A House Divided

Divided government works. Or at least in the U.S. it works better than having one party in charge.

I think that will be the message voters will have sent come Wednesday morning. We live in a peculiar form of democracy known as a constitutional republic. In most other western democracies, they practice a parliamentary form of governance.

In the latter system, which I watched closely while I lived in Canada, when one party takes over, it assumes total control of both the legislative and executive branches (except in the case of a coalition government, but that’s another matter). There’s more accountability in a parliamentary system, but if the party in power goes too far, a vote of non-confidence can be called, which in most parliamentary systems mandates new elections within 30-60 days.

We have no such mechanism in the U.S., so the next best thing is for different parties to control Congress and the White House. One prevents the other from overreaching.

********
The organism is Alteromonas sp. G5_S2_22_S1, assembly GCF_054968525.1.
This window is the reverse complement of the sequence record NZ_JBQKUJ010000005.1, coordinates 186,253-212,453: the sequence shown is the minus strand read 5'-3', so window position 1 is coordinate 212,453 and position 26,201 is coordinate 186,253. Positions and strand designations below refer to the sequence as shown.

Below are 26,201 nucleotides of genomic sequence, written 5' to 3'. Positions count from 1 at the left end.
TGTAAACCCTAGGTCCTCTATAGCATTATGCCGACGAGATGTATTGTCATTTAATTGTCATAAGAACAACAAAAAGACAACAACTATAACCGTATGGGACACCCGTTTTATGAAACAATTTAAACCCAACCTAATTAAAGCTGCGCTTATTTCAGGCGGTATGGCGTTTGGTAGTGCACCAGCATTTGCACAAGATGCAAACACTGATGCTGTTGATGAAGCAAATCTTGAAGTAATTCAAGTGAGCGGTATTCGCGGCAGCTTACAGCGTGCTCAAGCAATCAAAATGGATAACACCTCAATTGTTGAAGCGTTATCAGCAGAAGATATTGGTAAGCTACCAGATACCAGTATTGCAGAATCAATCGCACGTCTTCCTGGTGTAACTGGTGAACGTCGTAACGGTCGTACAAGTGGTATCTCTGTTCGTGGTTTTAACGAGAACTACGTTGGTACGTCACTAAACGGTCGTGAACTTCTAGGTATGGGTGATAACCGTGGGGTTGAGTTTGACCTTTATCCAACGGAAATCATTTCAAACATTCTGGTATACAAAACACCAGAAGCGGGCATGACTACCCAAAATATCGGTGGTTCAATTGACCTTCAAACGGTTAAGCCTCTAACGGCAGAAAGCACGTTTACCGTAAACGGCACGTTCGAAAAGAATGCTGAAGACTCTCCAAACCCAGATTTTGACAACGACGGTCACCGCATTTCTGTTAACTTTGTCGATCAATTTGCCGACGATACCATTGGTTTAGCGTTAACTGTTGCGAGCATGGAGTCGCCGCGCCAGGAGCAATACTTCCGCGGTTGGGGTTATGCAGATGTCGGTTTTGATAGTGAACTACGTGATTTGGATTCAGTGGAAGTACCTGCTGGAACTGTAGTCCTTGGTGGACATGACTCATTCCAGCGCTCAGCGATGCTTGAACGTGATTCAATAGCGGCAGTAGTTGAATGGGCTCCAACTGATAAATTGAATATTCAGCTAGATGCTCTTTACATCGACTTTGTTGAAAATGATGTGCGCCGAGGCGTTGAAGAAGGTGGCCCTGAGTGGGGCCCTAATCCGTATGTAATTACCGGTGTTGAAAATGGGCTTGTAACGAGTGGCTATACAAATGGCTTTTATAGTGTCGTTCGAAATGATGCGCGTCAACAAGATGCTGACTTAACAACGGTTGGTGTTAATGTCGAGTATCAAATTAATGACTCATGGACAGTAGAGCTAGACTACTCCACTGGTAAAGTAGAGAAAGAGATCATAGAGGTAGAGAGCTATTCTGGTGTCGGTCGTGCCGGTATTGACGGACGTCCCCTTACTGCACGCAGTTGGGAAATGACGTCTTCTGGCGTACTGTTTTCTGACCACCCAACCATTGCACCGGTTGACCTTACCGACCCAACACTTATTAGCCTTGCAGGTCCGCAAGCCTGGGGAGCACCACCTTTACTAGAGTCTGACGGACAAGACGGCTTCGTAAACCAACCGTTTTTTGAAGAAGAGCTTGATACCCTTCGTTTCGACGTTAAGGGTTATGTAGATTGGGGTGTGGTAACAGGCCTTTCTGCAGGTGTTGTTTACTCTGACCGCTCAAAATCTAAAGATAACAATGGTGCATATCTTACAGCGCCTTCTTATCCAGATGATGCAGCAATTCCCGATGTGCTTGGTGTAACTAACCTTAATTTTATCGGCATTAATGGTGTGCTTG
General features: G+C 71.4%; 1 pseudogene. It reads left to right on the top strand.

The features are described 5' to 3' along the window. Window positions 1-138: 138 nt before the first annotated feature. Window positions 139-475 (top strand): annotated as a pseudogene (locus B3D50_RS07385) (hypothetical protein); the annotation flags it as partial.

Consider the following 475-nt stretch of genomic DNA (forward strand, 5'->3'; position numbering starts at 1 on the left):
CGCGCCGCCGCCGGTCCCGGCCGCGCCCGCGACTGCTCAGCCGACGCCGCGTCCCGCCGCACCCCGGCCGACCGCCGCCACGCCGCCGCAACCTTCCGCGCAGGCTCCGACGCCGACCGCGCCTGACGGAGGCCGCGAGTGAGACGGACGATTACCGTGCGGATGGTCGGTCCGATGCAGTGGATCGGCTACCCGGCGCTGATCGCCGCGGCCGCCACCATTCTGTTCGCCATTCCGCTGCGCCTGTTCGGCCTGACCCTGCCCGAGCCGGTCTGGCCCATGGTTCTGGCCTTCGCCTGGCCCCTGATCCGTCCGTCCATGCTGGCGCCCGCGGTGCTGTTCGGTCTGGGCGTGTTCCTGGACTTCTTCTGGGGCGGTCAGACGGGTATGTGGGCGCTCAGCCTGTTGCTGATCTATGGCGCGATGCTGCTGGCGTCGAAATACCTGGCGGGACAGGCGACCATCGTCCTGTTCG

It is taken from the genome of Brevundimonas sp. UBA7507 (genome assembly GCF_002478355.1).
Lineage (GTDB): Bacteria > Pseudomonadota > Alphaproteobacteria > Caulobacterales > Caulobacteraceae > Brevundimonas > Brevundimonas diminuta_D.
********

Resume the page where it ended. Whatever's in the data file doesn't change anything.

Recent history bears this out. As noted by the Cato Institute, over the past 60 years, federal spending has risen least when one party occupied the White House and the other had control of at least one house of Congress.

Consider what transpired in 1994, when President Bill Clinton saw his party lose both houses of Congress to the Republicans. What happened? Clinton decided to focus on a balanced budget with Newt Gingrich rather than face united GOP opposition to any more big programs such as healthcare reform.

The result? Several years of peace and prosperity. The only other modern era with a similar stretch of fiscal restraint was during the divided Eisenhower era. The Reagan era, however, was mostly divided but not marked by fiscal restraint.

I suspect that’s because the Gipper had bipartisan support for two popular items: tax cuts and an expensive defense program that ultimately helped bring down the Soviet Union. Fortunately, those two initiatives did make for a roaring economy for most of Reagan’s tenure.

So if Republicans gain control of one or both houses of Congress, it might not be a bad thing for Democrats. Indeed, it might even save Barack Obama’s troubled presidency.

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